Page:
GREENVILLE, N.C. (Stacker.com) — Gone are the days when learning how to balance a checkbook in home economics class was enough to prepare young people for financial responsibility—if there ever was a time when that was true.
Financial literacy is an undeniably valuable tool for navigating an increasingly digital and data-driven world. Online banking and investing are ever more accessible, and dozens of financial apps can help users keep track of their credit scores, account balances, and budgets in real-time. But even with more tools available, income inequality continues to increase and student loan debt is valued at a record-shattering $1.7 trillion nationally.
Despite the fact that 83% of Americans believe parents are responsible for teaching their children about finances, very few actually talk to their kids about money, according to an April 2022 CNBC poll. In fact, 69% of parents report feeling reluctant to broach the topic of finances with their kids. Because of this discomfort around discussing money, many children and young adults only learn of these financial concepts for the first time in school. But the way schools cover personal finance varies depending on the state you live in, your school district, and how well-resourced your school is.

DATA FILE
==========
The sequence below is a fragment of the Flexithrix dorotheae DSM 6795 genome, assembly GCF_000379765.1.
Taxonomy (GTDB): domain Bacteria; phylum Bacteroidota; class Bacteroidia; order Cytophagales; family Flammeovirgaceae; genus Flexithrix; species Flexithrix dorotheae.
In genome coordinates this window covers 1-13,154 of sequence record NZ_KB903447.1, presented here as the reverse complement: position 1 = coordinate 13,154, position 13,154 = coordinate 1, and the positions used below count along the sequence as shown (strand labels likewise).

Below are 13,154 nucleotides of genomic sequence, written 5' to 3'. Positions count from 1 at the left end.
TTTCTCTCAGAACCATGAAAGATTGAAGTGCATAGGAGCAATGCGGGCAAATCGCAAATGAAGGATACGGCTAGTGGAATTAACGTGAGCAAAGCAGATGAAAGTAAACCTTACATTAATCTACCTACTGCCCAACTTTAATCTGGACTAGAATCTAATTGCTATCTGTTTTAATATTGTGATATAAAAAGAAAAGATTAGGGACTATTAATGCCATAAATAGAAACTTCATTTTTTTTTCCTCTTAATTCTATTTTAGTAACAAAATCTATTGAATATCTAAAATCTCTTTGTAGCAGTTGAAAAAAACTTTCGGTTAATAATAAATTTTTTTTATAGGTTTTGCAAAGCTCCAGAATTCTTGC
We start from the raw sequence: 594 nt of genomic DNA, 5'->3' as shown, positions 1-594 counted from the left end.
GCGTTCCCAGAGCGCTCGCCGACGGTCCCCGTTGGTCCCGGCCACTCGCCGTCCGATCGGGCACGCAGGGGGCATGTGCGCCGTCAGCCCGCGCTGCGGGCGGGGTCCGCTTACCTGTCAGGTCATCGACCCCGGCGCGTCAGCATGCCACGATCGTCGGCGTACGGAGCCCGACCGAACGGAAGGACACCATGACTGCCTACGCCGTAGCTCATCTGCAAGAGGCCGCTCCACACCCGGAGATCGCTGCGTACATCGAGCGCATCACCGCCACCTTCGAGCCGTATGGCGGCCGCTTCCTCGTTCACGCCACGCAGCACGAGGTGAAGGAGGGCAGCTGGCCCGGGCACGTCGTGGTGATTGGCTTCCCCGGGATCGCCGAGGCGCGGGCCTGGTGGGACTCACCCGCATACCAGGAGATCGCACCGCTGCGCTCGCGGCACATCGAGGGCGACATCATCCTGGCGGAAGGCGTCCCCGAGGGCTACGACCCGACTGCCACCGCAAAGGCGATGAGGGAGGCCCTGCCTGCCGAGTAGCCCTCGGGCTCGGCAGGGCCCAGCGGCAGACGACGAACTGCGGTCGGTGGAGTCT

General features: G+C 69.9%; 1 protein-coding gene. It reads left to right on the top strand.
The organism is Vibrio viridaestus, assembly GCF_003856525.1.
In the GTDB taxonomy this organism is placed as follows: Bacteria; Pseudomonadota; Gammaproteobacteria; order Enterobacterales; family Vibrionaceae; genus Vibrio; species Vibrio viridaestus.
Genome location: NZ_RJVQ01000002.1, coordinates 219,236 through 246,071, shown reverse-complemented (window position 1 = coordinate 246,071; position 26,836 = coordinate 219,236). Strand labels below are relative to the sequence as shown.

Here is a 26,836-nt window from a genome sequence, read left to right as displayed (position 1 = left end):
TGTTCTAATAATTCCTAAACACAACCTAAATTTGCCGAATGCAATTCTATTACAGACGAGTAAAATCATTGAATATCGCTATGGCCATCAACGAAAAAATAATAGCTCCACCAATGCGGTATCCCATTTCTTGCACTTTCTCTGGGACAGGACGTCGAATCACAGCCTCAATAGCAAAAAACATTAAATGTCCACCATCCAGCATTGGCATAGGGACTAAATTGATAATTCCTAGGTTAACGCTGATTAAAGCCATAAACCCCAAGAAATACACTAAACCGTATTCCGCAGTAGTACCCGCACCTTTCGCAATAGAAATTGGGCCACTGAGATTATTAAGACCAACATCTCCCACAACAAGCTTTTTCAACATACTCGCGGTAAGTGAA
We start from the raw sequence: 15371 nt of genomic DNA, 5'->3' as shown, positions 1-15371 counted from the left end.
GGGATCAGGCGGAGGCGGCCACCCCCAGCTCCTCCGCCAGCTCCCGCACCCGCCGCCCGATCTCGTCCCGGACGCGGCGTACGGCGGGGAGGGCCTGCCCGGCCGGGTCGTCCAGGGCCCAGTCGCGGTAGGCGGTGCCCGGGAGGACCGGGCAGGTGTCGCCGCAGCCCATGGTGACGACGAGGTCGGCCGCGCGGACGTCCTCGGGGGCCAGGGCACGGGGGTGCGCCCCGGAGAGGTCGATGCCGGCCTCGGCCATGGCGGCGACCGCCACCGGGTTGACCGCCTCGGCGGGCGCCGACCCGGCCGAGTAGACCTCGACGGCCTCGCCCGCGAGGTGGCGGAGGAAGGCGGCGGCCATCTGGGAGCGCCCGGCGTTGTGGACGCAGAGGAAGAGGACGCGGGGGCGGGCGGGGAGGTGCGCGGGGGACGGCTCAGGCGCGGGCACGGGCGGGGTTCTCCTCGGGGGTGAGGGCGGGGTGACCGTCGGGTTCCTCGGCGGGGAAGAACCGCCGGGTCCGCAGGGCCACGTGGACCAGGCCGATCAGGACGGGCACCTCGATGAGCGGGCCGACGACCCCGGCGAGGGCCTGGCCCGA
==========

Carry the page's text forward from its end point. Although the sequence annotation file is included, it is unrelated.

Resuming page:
According to the Council of Economic Education, which publishes national standards for teaching personal finance, important topics to include in financial literacy courses are earning income, spending, saving, investing, managing credit, and managing risk. But only around half of states require personal finance topics to be covered in schools.
According to a 2021 Milken Institute report, the unevenness of the financial literacy landscape across the U.S. falls along racial, socioeconomic, and gender lines; populations historically excluded from financial stability and prosperity are also less likely to have access to personal finance education, perpetuating a cycle of disempowerment.
Bolstering financial literacy in schools is becoming an increasingly large priority for states and school districts across the country, and it’s one step in helping an individual understand financial fundamentals. But it alone is not enough to change the financial destinies of many young people. Systemic inequalities, frequently along racial lines, are sustained through intergenerational wealth and poverty. Having access to knowledge about personal finance, in other words, is not the same thing as having money. Conversely, strong social assistance programs, particularly during the COVID-19 pandemic, were shown to dramatically decrease poverty rates.
Read on to learn more about how financial literacy is taught in your state.
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Many states include personal finance in standards for K-12 schools
Most states offer standards for teaching personal finance in K-12 schools, and in most cases, these standards are reflective of the topics the CEE has laid out. This means if schools are mandated to abide by these standards, courses that include personal finance will cover similar topics across the nation.